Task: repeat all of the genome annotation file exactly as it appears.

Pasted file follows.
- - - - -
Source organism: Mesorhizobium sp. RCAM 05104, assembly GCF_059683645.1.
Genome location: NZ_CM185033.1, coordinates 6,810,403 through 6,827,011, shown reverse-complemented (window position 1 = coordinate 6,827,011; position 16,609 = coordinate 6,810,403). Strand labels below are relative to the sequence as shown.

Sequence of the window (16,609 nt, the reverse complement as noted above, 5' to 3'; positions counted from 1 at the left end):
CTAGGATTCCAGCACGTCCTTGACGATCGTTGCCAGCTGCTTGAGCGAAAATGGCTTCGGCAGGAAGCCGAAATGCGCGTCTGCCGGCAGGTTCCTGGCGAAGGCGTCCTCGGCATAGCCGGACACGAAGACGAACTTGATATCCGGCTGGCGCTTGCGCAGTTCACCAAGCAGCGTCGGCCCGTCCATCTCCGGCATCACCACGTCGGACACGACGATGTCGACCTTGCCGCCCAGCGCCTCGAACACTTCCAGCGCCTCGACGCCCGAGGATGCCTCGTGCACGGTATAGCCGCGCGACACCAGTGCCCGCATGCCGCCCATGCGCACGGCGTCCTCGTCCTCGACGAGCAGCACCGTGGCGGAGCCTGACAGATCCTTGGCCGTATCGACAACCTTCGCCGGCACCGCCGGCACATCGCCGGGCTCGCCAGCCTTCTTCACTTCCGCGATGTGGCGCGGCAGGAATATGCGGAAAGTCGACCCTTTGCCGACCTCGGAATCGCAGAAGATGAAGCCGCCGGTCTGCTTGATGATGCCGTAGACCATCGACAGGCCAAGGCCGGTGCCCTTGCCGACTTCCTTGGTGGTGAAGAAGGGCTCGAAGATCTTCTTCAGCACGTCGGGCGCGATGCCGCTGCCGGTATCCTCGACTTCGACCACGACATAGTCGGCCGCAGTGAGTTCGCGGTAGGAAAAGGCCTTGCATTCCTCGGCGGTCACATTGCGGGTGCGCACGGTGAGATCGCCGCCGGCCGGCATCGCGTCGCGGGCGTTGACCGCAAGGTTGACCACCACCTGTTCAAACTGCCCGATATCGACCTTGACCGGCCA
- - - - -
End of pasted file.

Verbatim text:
Source organism: Mesorhizobium sp. RCAM 05104, assembly GCF_059683645.1.
Genome location: NZ_CM185033.1, coordinates 6,810,403 through 6,827,011, shown reverse-complemented (window position 1 = coordinate 6,827,011; position 16,609 = coordinate 6,810,403). Strand labels below are relative to the sequence as shown.

Sequence of the window (16,609 nt, the reverse complement as noted above, 5' to 3'; positions counted from 1 at the left end):
CTAGGATTCCAGCACGTCCTTGACGATCGTTGCCAGCTGCTTGAGCGAAAATGGCTTCGGCAGGAAGCCGAAATGCGCGTCTGCCGGCAGGTTCCTGGCGAAGGCGTCCTCGGCATAGCCGGACACGAAGACGAACTTGATATCCGGCTGGCGCTTGCGCAGTTCACCAAGCAGCGTCGGCCCGTCCATCTCCGGCATCACCACGTCGGACACGACGATGTCGACCTTGCCGCCCAGCGCCTCGAACACTTCCAGCGCCTCGACGCCCGAGGATGCCTCGTGCACGGTATAGCCGCGCGACACCAGTGCCCGCATGCCGCCCATGCGCACGGCGTCCTCGTCCTCGACGAGCAGCACCGTGGCGGAGCCTGACAGATCCTTGGCCGTATCGACAACCTTCGCCGGCACCGCCGGCACATCGCCGGGCTCGCCAGCCTTCTTCACTTCCGCGATGTGGCGCGGCAGGAATATGCGGAAAGTCGACCCTTTGCCGACCTCGGAATCGCAGAAGATGAAGCCGCCGGTCTGCTTGATGATGCCGTAGACCATCGACAGGCCAAGGCCGGTGCCCTTGCCGACTTCCTTGGTGGTGAAGAAGGGCTCGAAGATCTTCTTCAGCACGTCGGGCGCGATGCCGCTGCCGGTATCCTCGACTTCGACCACGACATAGTCGGCCGCAGTGAGTTCGCGGTAGGAAAAGGCCTTGCATTCCTCGGCGGTCACATTGCGGGTGCGCACGGTGAGATCGCCGCCGGCCGGCATCGCGTCGCGGGCGTTGACCGCAAGGTTGACCACCACCTGTTCAAACTGCCCGATATCGACCTTGACCGGCCA